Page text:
By Amy Baldwin, EdD, director of University College, University of Central Arkansas

screen-shot-2016-09-07-at-2-26-14-pmThe issue Many college students worry that they got into this program through luck rather than ability and effort. Certain student populations are especially vulnerable: first generation students, racial minorities, women in male-dominated fields, and students from high-achieving families.

Why it matters Feeling like an imposter undermines the development of resilience. It is a barrier to integrating socially and academically with the campus community (a key to student success). “Imposter” students may see challenges as evidence that they don’t belong in college, rather than as opportunities for growth.

Student guide to overcoming the imposter phenomenon (Student Health 101)

How to help students integrate with the campus community

1     Help grow students’ sense of belonging

Incorporate “social-belonging” messaging into communications. “The primary message is a message of growth—that over time, everyone comes to feel at home,” writes Dr. Greg Walton, associate professor of psychology at Stanford University.

How to get the message right (Greg Walton)

2     Connect students with similar faculty members

For example, create a way for first-generation faculty to share their stories and show that they are available to meet with first-generation and low-income students. “The UVA web resource [below] is a great example of something that’s really easy,” says Katharine Meyer, a doctoral researcher in education policy at the University of Virginia. “The stories communicate that transitioning to college is difficult, stress and struggle are common, and that eventually students will connect and persevere.”

First-generation college graduates on faculty (University of Virginia)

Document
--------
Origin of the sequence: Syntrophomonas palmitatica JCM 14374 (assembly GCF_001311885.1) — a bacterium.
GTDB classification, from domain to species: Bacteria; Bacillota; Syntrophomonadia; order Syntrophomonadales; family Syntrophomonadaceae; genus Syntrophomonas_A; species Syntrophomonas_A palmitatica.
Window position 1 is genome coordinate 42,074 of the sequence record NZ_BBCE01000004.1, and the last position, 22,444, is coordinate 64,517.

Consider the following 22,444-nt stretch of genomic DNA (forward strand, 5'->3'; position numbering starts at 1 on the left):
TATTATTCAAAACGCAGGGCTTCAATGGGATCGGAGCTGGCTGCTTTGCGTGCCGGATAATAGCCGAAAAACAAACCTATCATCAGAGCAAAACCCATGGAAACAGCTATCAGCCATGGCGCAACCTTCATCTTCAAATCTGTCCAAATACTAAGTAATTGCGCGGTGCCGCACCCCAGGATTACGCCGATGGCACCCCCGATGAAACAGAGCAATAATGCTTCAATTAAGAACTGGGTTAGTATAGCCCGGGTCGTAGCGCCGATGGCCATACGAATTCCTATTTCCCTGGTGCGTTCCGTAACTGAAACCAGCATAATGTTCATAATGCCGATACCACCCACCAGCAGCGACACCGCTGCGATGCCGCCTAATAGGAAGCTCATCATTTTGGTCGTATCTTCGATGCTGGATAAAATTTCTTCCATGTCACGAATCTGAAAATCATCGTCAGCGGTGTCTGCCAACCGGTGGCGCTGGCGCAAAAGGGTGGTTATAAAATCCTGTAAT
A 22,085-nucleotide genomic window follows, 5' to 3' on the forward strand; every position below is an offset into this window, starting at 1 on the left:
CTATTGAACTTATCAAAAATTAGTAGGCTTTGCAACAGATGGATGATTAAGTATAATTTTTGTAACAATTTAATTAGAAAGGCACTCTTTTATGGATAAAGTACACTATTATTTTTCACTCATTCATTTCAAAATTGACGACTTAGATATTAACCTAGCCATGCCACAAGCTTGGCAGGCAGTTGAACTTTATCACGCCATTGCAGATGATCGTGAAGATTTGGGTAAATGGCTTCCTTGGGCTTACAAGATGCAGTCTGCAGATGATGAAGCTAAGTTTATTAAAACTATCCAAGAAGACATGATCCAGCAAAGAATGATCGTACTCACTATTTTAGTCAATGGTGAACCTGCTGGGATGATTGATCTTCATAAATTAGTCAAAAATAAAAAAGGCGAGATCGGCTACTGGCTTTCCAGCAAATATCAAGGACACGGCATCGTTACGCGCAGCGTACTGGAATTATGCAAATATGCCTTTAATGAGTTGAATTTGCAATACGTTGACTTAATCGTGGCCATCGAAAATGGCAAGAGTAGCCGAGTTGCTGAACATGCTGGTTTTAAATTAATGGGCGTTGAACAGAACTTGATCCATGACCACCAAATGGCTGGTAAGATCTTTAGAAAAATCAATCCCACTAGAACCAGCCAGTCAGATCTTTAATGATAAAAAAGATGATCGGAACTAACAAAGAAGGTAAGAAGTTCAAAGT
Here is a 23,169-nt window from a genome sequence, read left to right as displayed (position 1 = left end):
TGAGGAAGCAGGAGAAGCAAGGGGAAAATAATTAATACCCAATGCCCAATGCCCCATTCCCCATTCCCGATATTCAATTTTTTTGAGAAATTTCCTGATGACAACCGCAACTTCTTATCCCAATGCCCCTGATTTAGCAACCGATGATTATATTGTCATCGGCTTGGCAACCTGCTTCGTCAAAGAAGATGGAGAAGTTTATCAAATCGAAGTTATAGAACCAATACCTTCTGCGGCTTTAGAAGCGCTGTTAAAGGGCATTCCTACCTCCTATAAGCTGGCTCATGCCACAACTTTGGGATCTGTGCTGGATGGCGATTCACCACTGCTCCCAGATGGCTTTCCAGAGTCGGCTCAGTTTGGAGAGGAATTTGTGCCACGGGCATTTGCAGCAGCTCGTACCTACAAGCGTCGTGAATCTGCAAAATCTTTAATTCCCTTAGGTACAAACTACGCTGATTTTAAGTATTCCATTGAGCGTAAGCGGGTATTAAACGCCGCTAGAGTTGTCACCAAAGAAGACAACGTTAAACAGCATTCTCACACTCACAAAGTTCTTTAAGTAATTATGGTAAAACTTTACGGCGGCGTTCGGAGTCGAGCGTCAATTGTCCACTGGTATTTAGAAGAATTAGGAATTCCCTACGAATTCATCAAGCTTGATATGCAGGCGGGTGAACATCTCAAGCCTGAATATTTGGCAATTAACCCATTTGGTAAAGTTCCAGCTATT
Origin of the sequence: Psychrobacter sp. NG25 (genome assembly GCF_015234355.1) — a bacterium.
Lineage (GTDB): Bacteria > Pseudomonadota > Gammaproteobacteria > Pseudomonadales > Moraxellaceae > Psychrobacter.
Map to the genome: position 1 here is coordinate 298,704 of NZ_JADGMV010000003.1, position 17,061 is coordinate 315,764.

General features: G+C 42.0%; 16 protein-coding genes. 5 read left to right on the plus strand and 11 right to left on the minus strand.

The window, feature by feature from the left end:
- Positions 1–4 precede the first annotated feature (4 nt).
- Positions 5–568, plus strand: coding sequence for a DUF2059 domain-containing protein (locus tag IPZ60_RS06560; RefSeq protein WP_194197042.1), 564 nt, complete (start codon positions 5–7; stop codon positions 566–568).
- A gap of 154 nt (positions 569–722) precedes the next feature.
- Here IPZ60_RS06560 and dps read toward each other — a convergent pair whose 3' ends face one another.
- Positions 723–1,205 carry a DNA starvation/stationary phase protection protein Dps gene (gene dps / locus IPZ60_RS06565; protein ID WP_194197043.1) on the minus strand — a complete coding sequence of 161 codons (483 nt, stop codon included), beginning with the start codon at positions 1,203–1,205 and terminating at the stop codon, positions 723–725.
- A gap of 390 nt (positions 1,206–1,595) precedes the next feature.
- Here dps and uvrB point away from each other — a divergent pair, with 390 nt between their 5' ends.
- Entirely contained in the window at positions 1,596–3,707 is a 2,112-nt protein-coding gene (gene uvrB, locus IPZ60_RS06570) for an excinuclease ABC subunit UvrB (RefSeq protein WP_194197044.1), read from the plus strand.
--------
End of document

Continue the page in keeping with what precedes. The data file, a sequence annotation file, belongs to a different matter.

3     Proactively bring students to office hours

Office hours can be intimidating. Bringing people there “communicates to students, and especially to first-generation students, that office hour attendance is welcome and something everyone does,” says Meyer.

For example
“I would like to see everyone in office hours over the next three weeks. If you have a conflict with those hours, please email me and we can set up another time to get to know each other.”

4     Normalize and reframe impostor feelings

Acknowledge the imposter experience and demonstrate how to reframe these feelings and accept praise. Incorporate this strategy into RA training. “You have to practice reframing the thoughts in your head,” says Dr. Valerie Young, author of The Secret Thoughts of Successful Women: Why Capable People Suffer from the Impostor Syndrome and How to Thrive in Spite of It (Crown Business, 2011).

For example
Professor:          “Your feelings are common. You deserve to be here. In fact, I recommend
that you take a more advanced class.”
Student:             “Whoa, but I don’t know what I’m doing.”
Professor:          “You’re ready. Think about how much you’ll learn and what a great opportunity
this is to challenge yourself.”

5     Recognize the value of failure

Emphasize that asking for support and experiencing failure help move us toward success.

For example
“It’s OK to raise your hand and ask the question or say ‘I’m not following; please explain again.

Résumé of failures (Johannes Haushofer)